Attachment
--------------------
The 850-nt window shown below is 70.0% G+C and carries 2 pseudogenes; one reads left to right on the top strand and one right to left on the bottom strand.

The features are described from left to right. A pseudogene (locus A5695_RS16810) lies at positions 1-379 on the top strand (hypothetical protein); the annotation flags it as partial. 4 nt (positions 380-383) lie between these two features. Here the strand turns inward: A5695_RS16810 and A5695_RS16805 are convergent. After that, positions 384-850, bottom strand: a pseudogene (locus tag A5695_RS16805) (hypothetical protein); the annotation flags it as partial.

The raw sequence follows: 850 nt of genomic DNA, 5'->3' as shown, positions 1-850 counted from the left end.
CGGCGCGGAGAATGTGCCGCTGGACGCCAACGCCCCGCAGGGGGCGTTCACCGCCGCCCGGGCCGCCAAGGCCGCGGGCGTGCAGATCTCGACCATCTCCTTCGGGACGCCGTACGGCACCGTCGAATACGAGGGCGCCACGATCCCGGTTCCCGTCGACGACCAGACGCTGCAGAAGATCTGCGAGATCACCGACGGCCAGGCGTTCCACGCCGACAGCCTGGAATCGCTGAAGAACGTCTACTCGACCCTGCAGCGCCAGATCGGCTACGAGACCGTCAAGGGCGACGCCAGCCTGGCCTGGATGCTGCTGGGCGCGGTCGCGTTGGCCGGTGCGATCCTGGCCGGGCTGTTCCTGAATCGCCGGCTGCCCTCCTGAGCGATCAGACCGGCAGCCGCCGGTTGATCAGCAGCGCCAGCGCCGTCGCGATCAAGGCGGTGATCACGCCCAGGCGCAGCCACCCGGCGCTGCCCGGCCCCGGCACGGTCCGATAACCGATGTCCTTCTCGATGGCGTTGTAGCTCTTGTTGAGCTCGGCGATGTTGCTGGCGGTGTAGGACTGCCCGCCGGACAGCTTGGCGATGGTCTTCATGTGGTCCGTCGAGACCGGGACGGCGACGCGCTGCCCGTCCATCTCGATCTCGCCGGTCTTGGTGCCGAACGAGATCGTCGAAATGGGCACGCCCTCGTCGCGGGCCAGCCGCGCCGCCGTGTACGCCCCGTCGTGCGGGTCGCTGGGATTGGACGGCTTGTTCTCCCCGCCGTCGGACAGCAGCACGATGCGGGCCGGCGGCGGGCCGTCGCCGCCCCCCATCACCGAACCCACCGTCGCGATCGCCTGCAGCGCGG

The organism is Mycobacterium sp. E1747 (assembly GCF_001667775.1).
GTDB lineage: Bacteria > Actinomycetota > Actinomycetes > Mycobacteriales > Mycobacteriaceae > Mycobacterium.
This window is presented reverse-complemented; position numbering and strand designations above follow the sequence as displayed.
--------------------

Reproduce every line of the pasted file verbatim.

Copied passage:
The 850-nt window shown below is 70.0% G+C and carries 2 pseudogenes; one reads left to right on the top strand and one right to left on the bottom strand.

The features are described from left to right. A pseudogene (locus A5695_RS16810) lies at positions 1-379 on the top strand (hypothetical protein); the annotation flags it as partial. 4 nt (positions 380-383) lie between these two features. Here the strand turns inward: A5695_RS16810 and A5695_RS16805 are convergent. After that, positions 384-850, bottom strand: a pseudogene (locus tag A5695_RS16805) (hypothetical protein); the annotation flags it as partial.

The raw sequence follows: 850 nt of genomic DNA, 5'->3' as shown, positions 1-850 counted from the left end.
CGGCGCGGAGAATGTGCCGCTGGACGCCAACGCCCCGCAGGGGGCGTTCACCGCCGCCCGGGCCGCCAAGGCCGCGGGCGTGCAGATCTCGACCATCTCCTTCGGGACGCCGTACGGCACCGTCGAATACGAGGGCGCCACGATCCCGGTTCCCGTCGACGACCAGACGCTGCAGAAGATCTGCGAGATCACCGACGGCCAGGCGTTCCACGCCGACAGCCTGGAATCGCTGAAGAACGTCTACTCGACCCTGCAGCGCCAGATCGGCTACGAGACCGTCAAGGGCGACGCCAGCCTGGCCTGGATGCTGCTGGGCGCGGTCGCGTTGGCCGGTGCGATCCTGGCCGGGCTGTTCCTGAATCGCCGGCTGCCCTCCTGAGCGATCAGACCGGCAGCCGCCGGTTGATCAGCAGCGCCAGCGCCGTCGCGATCAAGGCGGTGATCACGCCCAGGCGCAGCCACCCGGCGCTGCCCGGCCCCGGCACGGTCCGATAACCGATGTCCTTCTCGATGGCGTTGTAGCTCTTGTTGAGCTCGGCGATGTTGCTGGCGGTGTAGGACTGCCCGCCGGACAGCTTGGCGATGGTCTTCATGTGGTCCGTCGAGACCGGGACGGCGACGCGCTGCCCGTCCATCTCGATCTCGCCGGTCTTGGTGCCGAACGAGATCGTCGAAATGGGCACGCCCTCGTCGCGGGCCAGCCGCGCCGCCGTGTACGCCCCGTCGTGCGGGTCGCTGGGATTGGACGGCTTGTTCTCCCCGCCGTCGGACAGCAGCACGATGCGGGCCGGCGGCGGGCCGTCGCCGCCCCCCATCACCGAACCCACCGTCGCGATCGCCTGCAGCGCGG

The organism is Mycobacterium sp. E1747 (assembly GCF_001667775.1).
GTDB lineage: Bacteria > Actinomycetota > Actinomycetes > Mycobacteriales > Mycobacteriaceae > Mycobacterium.
This window is presented reverse-complemented; position numbering and strand designations above follow the sequence as displayed.